An Interview with Dr. Noki
Jonty Mellmann | 27 March 2017

Dr Noki is a contemporary textile artist, though often called a fashion designer thanks to his sustainable, ‘remixed’ fashion pieces shown on platforms such as Fashion East and LOVEBOX festivals 2010 fashion show. Having a distinct style, Dr. Noki uses recycled textiles whilst he fuses couture, sportswear and rave influences to create pieces that are both appreciable in the complexity of creation and influential in their message.


Name: Dr. Noki's House of Sustain

Age: 43


Occupation: Textile Artist and Art Director for street label Buddhist Punk


Jonty Melmann: How did you get into the creation/customisation of clothing?


Dr Noki: It all started in ‘96/’97 whilst I was living in the very early days of Shoreditch, Old Street London, when Shoreditch High Street flowed one way (It's now two-way). It was a time when there was a fresh sense of freedom in London, an area untouched by commercial gain yet there was a new tribe; customising our clothes was a natural reaction to save money so we could spend it getting mashed up partying in warehouse raves. Brick Lane was full of very cheap rag, so trippy experimentation was high on the party agenda hence the ‘Ironic Shoreditch mash-up look’ it is now famous for.


JKM: In previous releases, it is highly apparent that your clothing has a political element. Could you please explain your view of politics and fashion's relation?


Dr. N: It's become political because of the rise of technology in fashion and extended credit allowing high street fashion to become a commercial consumer’s addiction. Customising, to me, is the creation of a unique piece, a collage of the rejected with a heightened sense of (re) invention that fashion used to have, what made a fantasy into a reality for their clients. A carbonisation, through textiles, that fitted their generation and inspired the next.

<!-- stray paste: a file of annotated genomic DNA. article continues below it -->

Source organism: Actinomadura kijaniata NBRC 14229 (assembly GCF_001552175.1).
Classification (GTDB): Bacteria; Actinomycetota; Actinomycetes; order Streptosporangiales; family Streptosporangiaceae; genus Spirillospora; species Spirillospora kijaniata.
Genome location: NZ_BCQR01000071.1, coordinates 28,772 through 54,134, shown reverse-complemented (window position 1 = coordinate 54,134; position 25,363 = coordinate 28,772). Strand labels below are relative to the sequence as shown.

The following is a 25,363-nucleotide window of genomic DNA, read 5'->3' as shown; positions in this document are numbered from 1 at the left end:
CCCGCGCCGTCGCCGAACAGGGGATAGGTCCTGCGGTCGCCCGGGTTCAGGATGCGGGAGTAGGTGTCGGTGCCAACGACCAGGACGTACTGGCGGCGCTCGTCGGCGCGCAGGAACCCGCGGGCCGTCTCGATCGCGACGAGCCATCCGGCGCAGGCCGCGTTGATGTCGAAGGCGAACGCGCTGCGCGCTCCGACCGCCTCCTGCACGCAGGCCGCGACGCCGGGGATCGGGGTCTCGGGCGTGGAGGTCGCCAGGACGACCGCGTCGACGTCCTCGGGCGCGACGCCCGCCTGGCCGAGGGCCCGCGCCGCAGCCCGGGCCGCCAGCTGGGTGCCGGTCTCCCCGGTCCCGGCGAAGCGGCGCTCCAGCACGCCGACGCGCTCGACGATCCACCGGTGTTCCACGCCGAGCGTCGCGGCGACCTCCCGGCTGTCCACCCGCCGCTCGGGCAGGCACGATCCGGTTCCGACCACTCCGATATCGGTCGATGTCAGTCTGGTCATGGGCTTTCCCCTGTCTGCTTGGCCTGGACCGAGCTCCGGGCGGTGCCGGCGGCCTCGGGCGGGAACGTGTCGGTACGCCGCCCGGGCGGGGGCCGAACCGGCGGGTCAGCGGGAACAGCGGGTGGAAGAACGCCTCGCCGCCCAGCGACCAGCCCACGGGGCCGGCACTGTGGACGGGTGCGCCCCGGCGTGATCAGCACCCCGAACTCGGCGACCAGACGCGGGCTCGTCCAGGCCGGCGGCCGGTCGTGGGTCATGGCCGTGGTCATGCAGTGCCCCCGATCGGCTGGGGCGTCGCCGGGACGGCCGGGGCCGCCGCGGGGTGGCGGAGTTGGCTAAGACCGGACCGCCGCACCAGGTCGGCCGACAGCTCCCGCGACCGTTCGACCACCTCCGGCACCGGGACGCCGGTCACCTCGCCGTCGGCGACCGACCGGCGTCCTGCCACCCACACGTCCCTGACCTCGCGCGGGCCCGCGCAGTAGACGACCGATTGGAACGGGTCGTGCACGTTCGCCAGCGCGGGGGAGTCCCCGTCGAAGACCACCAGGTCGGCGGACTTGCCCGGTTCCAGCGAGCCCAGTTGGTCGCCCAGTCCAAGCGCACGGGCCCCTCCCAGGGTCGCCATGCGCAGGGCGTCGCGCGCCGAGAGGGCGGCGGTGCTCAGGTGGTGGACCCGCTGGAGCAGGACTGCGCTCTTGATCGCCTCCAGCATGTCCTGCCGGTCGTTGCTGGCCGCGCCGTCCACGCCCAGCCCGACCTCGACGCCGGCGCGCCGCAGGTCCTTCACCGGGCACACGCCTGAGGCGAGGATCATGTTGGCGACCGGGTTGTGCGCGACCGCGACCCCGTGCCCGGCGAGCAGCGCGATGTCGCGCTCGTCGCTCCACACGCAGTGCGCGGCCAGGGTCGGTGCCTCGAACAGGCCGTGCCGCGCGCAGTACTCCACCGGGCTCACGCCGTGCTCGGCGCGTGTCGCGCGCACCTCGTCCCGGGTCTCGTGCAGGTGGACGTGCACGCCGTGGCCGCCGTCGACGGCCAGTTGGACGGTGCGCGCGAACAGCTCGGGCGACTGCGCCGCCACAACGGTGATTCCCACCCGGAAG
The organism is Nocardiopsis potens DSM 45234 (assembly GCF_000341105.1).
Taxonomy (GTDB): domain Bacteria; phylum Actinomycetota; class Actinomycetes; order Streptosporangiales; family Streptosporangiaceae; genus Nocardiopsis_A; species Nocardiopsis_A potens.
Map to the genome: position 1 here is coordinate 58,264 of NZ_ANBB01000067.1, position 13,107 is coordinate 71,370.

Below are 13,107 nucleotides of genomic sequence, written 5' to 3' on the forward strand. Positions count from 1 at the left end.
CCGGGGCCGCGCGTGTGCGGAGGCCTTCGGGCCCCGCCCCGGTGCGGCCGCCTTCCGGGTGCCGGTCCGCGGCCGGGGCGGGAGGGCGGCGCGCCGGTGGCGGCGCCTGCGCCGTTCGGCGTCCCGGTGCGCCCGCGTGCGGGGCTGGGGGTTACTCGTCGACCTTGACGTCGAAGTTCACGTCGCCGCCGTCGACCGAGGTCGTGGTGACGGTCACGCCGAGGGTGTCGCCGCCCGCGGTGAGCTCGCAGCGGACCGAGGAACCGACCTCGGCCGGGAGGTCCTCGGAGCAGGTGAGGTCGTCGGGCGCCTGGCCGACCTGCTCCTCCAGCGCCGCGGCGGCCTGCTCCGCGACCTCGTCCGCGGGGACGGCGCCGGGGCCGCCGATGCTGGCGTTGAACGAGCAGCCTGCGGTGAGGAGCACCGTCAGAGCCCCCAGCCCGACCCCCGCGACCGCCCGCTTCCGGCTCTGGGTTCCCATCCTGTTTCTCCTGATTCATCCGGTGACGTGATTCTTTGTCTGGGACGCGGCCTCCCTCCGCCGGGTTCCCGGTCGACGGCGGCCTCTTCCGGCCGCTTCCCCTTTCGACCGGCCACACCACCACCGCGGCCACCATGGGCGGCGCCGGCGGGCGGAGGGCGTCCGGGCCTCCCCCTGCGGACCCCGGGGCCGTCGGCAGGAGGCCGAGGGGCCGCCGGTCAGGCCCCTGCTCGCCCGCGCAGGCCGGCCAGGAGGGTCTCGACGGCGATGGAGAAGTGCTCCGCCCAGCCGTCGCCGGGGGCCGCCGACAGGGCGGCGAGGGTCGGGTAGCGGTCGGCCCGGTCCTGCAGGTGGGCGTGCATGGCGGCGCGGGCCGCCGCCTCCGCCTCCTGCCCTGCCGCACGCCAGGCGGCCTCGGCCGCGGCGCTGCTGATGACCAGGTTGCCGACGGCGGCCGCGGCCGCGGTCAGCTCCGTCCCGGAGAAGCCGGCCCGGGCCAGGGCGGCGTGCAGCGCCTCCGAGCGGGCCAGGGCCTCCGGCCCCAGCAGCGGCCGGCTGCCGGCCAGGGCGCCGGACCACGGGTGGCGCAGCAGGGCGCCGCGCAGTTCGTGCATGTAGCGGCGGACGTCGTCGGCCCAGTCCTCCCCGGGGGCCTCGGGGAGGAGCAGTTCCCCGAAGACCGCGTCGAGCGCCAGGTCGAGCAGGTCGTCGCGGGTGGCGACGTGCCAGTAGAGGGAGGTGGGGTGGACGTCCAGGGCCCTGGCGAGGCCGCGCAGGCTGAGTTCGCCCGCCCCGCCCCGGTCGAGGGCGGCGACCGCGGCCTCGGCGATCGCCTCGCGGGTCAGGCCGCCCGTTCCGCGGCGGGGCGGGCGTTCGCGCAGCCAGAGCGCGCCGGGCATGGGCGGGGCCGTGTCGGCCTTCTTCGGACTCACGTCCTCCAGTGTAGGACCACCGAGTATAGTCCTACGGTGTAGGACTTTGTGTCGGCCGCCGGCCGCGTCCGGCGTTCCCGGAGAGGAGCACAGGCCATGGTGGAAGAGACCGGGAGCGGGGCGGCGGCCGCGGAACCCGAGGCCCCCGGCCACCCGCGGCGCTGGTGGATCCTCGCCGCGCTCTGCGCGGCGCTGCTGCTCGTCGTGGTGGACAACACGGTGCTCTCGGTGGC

I'm not a designer; I see my work as collage and sculpture. I prefer the slow evolution of an artist. The pretentious, slow evolutionary process surrounded by rules of engagement that are necessary to keep the ideals of creation pure and to keep their integrity. I need these simple rules because I break rules far too often!


JKM: How would you say your work conveys this agenda?


Dr. N: Like I said it is an artistic view of fashion, a romantic angle of bygone days that respected the idea of style. My mind likes making sense of a world that needs something solid: not throwaway, without substance. I need the ready-made to inspire my future piece and relate it with the world we are in. We live in an era of modern consumption, so I start with that as the general basis of my work. The Rag Mountains I find a challenge to climb, but I can’t just dig a hole and ignore them. I get the futurist mind set. 

With the Rip and Tear work, I just choose to rip and tear from what is already ripped and torn from the earth! This leaves me free to start a work, based in solid foundations of the readymade, therefore cancelling out the problem of finding a totally new concept and applying it to a blank canvas. It halves the energy I need to put out, so doubling the energy of the Noki street couture creations my clients receive. It is a solid fantasy based in this ‘futuristic’ reality.


JKM: Ok, so, with extremely high-profile designers such as Vivienne Westwood facing criticism for their designs ‘apparently’ contradicting their political activism, would you say large scale fashion operations with a political agenda can work as well as a more one-off operation- such as yours?